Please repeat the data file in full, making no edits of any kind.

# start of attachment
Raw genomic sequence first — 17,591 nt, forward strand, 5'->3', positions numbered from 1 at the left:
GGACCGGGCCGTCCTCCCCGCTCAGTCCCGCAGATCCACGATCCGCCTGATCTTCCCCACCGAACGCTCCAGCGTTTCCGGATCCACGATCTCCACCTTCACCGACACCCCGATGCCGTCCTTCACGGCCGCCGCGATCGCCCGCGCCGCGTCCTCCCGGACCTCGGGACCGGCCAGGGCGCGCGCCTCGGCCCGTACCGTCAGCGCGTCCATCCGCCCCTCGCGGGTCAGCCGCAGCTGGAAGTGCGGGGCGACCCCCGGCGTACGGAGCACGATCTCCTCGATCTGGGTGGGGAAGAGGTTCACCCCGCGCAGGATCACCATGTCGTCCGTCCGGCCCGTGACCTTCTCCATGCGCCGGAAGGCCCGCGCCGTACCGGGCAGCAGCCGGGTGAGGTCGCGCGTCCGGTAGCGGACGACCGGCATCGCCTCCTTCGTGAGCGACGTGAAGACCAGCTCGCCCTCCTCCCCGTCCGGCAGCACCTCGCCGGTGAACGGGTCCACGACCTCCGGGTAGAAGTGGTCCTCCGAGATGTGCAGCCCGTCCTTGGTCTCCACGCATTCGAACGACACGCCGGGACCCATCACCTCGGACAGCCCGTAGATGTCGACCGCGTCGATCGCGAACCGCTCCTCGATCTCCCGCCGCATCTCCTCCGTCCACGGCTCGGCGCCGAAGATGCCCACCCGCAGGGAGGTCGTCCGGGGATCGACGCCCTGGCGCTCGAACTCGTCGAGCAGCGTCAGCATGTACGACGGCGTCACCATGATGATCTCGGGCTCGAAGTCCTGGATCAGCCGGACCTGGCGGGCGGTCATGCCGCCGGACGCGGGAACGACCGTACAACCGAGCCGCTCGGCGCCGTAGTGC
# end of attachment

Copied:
Raw genomic sequence first — 17,591 nt, forward strand, 5'->3', positions numbered from 1 at the left:
GGACCGGGCCGTCCTCCCCGCTCAGTCCCGCAGATCCACGATCCGCCTGATCTTCCCCACCGAACGCTCCAGCGTTTCCGGATCCACGATCTCCACCTTCACCGACACCCCGATGCCGTCCTTCACGGCCGCCGCGATCGCCCGCGCCGCGTCCTCCCGGACCTCGGGACCGGCCAGGGCGCGCGCCTCGGCCCGTACCGTCAGCGCGTCCATCCGCCCCTCGCGGGTCAGCCGCAGCTGGAAGTGCGGGGCGACCCCCGGCGTACGGAGCACGATCTCCTCGATCTGGGTGGGGAAGAGGTTCACCCCGCGCAGGATCACCATGTCGTCCGTCCGGCCCGTGACCTTCTCCATGCGCCGGAAGGCCCGCGCCGTACCGGGCAGCAGCCGGGTGAGGTCGCGCGTCCGGTAGCGGACGACCGGCATCGCCTCCTTCGTGAGCGACGTGAAGACCAGCTCGCCCTCCTCCCCGTCCGGCAGCACCTCGCCGGTGAACGGGTCCACGACCTCCGGGTAGAAGTGGTCCTCCGAGATGTGCAGCCCGTCCTTGGTCTCCACGCATTCGAACGACACGCCGGGACCCATCACCTCGGACAGCCCGTAGATGTCGACCGCGTCGATCGCGAACCGCTCCTCGATCTCCCGCCGCATCTCCTCCGTCCACGGCTCGGCGCCGAAGATGCCCACCCGCAGGGAGGTCGTCCGGGGATCGACGCCCTGGCGCTCGAACTCGTCGAGCAGCGTCAGCATGTACGACGGCGTCACCATGATGATCTCGGGCTCGAAGTCCTGGATCAGCCGGACCTGGCGGGCGGTCATGCCGCCGGACGCGGGAACGACCGTACAACCGAGCCGCTCGGCGCCGTAGTGC